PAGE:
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SANEF’s ’Baby Trade’ docuseries objection is vindictive and desperate

Published Apr 6, 2022

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THE actions of the South African National Editors Forum (SANEF) in response to Independent Media’s Baby Trade docuseries being nominated as a finalist at the International News Media Association (INMA) Global Media Awards, is unfortunate and deeply disturbing.

Following INMA’s announcement of Baby Trade as a finalist in the category: Best Use of social media, SANEF wrote to INMA attempting to have the submission removed as a finalist and its entry disqualified. The reasons provided by SANEF, and their subsequent defamatory statement, not only demonstrate a complete lack of understanding of the serious matters raised in the Baby Trade docuseries but bring their organisation’s credentials as a media representative body into disrepute.

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In their partisan desperation to attack anything emanating from the Independent Media stable, SANEF has missed the vital opportunity to engage with the actual content contained in the docuseries, which raises several issues which the South African government should be held to account for and work towards preventing, such as human trafficking and the preying on vulnerable women.

This point has been completely ignored by SANEF’s pontificating that simply put, adopts the attitude of, if; ‘Government says it didn’t happen, it didn’t happen.’ Since when do media organisations simply take the government's word for it?

If members of SANEF had indeed watched the Baby Trade series, then they would have seen how the series seeks to unpack the story from its inception, and by hearing directly from the characters involved, so audiences can make up their minds for themselves - the fundamentals of any docuseries and good journalism.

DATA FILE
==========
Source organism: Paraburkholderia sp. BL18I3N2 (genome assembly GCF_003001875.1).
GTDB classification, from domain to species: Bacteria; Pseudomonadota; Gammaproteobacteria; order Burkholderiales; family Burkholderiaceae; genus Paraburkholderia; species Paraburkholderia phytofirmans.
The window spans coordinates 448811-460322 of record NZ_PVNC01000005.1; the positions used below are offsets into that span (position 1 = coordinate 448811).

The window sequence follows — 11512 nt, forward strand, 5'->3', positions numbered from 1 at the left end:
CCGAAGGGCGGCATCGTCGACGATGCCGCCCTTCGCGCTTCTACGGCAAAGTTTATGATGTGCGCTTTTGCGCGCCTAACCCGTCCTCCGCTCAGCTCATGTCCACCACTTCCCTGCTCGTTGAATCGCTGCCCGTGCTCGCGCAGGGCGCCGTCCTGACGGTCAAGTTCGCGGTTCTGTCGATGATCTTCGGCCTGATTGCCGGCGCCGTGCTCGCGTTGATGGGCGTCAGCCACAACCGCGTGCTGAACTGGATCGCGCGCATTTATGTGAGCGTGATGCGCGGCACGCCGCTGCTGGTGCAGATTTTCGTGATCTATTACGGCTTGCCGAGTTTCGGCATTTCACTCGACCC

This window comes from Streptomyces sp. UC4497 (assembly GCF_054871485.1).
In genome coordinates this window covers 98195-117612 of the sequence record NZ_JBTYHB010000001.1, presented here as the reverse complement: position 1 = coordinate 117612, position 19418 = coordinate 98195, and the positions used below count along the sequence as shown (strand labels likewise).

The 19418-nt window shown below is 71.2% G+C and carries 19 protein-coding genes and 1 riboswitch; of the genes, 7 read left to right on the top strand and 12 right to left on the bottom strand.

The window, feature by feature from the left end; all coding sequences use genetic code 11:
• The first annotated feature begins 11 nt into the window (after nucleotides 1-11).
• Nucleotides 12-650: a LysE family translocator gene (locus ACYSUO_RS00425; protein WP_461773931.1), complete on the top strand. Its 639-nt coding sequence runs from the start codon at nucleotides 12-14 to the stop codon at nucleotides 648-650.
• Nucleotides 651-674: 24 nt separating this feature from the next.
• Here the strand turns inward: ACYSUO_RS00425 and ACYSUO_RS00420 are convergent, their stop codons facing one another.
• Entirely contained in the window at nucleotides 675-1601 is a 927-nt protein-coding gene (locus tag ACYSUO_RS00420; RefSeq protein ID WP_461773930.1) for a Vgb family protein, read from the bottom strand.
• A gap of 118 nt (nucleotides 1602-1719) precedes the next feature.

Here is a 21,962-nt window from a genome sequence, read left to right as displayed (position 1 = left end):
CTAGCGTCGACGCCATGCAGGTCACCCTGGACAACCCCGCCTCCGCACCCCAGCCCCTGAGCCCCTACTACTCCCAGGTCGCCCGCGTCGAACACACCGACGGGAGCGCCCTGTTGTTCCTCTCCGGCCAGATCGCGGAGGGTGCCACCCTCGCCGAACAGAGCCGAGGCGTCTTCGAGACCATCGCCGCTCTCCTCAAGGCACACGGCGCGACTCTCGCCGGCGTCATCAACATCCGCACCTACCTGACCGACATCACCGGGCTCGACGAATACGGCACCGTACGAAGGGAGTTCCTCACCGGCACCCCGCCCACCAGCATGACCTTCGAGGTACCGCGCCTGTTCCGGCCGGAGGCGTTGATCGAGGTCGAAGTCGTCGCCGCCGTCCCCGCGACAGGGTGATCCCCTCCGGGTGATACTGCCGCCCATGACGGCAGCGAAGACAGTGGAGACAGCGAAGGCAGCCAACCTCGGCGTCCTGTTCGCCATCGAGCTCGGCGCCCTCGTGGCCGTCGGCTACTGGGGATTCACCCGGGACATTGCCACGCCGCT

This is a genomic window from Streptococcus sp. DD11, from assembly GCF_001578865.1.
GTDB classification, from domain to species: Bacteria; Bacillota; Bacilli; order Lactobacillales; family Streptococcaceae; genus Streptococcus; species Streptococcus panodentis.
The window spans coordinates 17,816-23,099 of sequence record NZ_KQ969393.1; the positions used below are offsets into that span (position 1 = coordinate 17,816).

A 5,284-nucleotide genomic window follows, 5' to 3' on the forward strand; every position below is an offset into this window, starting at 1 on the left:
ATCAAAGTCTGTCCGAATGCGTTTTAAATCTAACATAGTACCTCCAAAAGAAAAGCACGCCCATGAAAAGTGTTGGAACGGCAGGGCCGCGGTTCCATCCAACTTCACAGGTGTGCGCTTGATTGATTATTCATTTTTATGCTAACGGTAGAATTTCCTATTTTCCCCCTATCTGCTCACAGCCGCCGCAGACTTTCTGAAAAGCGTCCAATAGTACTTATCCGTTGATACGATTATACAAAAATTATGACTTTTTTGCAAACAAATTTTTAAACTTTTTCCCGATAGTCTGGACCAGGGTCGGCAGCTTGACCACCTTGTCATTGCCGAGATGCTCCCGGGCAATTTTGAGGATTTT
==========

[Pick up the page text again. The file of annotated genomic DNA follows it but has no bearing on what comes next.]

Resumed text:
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The fact that SANEF has once again adopted an ‘attack the messenger’ approach, only highlights their members’ own failures as media organisations, to investigate the matter objectively, instead of dismissing it just because it comes from a rival media house.

It also boggles the mind as to how SANEF can pass judgement on a story that they have not probed, not spoken to the parties directly affected, nor dispassionately assessed and interrogated the content that has been presented.

If they had done so, then they would have deciphered the following:

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• Gosiame Sithole was pregnant

• Gosiame Sithole’s triplets with a previous partner are missing

• Gosiame Sithole has had other multiple births

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• The Department of Social Development illegally incarcerated her in a psychiatric facility where she was detained for a considerable amount of time

• Independent experts have corroborated evidence of private investigators and investigative journalists about a baby trafficking syndicate operating out of Gauteng hospitals

• Gosiame Sithole named and identified the Doctor that facilitated the delivery of her babies and had provided her with pre- and post-natal care

• Cellular phone data corroborates Gosiame Sithole’s version of events.

If SANEF, who do not fully represent all the media in the country, were not so obsessed with fighting Independent Media and took the time to consider some of the above facts, then journalistically, they would be compelled to investigate Sithole’s story.

But this is not about journalism for SANEF, it never has been.

Apart from the above, SANEF is completely out of line in writing to INMA and accusing Independent Media of setting back advances made in protecting women and children in South Africa, when it is the exact opposite.

If anything, SANEF should be embarrassed that none of their members have chosen to tell the story of a vulnerable South African woman, whose claims and treatment at the hand of Government officials and the medical sector, should not be overlooked.

In fact, since providing Gosiame Sithole with a platform to tell her story, Independent Media has received a multitude of messages, emails and calls from other South African women who have faced a similar ordeal. This tells us we are barking up the right tree, not pandering to government denials like SANEF and other media houses. In exposing the rot, a worldwide phenomenon, we believe we are contributing to the protection of women and children, because forewarned is forearmed.

Independent Media’s view is that when looked at objectively, Gosiame Sithole’s story is a compelling and fascinating one that warrants exposure.

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